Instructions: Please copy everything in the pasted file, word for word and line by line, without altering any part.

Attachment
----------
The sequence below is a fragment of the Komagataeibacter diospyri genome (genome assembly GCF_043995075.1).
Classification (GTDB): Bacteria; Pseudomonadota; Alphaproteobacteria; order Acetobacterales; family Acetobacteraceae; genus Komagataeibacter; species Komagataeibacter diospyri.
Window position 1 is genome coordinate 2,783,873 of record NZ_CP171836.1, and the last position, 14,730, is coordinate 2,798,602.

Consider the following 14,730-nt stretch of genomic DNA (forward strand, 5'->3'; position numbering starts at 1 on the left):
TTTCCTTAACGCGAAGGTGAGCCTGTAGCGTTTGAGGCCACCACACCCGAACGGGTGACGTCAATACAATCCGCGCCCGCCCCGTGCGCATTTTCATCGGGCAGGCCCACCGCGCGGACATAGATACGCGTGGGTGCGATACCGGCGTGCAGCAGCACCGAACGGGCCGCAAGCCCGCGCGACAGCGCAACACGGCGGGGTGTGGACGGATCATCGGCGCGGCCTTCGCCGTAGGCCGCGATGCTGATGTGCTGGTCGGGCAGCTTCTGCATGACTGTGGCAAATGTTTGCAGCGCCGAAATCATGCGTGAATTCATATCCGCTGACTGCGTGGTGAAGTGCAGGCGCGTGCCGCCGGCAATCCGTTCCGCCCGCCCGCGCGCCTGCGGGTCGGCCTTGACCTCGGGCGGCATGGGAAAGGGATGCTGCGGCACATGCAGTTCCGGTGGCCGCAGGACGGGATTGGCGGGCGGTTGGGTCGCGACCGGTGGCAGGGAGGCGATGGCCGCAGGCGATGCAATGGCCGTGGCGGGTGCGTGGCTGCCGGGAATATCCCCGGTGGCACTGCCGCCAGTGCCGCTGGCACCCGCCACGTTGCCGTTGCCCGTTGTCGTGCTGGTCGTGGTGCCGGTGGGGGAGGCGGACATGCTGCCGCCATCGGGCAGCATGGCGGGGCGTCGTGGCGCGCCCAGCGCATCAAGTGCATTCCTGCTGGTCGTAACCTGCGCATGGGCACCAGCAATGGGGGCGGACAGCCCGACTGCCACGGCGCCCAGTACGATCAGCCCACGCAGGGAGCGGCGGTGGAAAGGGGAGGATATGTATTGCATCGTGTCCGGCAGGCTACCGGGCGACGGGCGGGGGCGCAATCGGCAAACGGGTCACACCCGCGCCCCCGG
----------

The sequence below is a fragment of the Komagataeibacter diospyri genome (genome assembly GCF_043995075.1).
Classification (GTDB): Bacteria; Pseudomonadota; Alphaproteobacteria; order Acetobacterales; family Acetobacteraceae; genus Komagataeibacter; species Komagataeibacter diospyri.
Window position 1 is genome coordinate 2,783,873 of record NZ_CP171836.1, and the last position, 14,730, is coordinate 2,798,602.

Consider the following 14,730-nt stretch of genomic DNA (forward strand, 5'->3'; position numbering starts at 1 on the left):
TTTCCTTAACGCGAAGGTGAGCCTGTAGCGTTTGAGGCCACCACACCCGAACGGGTGACGTCAATACAATCCGCGCCCGCCCCGTGCGCATTTTCATCGGGCAGGCCCACCGCGCGGACATAGATACGCGTGGGTGCGATACCGGCGTGCAGCAGCACCGAACGGGCCGCAAGCCCGCGCGACAGCGCAACACGGCGGGGTGTGGACGGATCATCGGCGCGGCCTTCGCCGTAGGCCGCGATGCTGATGTGCTGGTCGGGCAGCTTCTGCATGACTGTGGCAAATGTTTGCAGCGCCGAAATCATGCGTGAATTCATATCCGCTGACTGCGTGGTGAAGTGCAGGCGCGTGCCGCCGGCAATCCGTTCCGCCCGCCCGCGCGCCTGCGGGTCGGCCTTGACCTCGGGCGGCATGGGAAAGGGATGCTGCGGCACATGCAGTTCCGGTGGCCGCAGGACGGGATTGGCGGGCGGTTGGGTCGCGACCGGTGGCAGGGAGGCGATGGCCGCAGGCGATGCAATGGCCGTGGCGGGTGCGTGGCTGCCGGGAATATCCCCGGTGGCACTGCCGCCAGTGCCGCTGGCACCCGCCACGTTGCCGTTGCCCGTTGTCGTGCTGGTCGTGGTGCCGGTGGGGGAGGCGGACATGCTGCCGCCATCGGGCAGCATGGCGGGGCGTCGTGGCGCGCCCAGCGCATCAAGTGCATTCCTGCTGGTCGTAACCTGCGCATGGGCACCAGCAATGGGGGCGGACAGCCCGACTGCCACGGCGCCCAGTACGATCAGCCCACGCAGGGAGCGGCGGTGGAAAGGGGAGGATATGTATTGCATCGTGTCCGGCAGGCTACCGGGCGACGGGCGGGGGCGCAATCGGCAAACGGGTCACACCCGCGCCCCCGG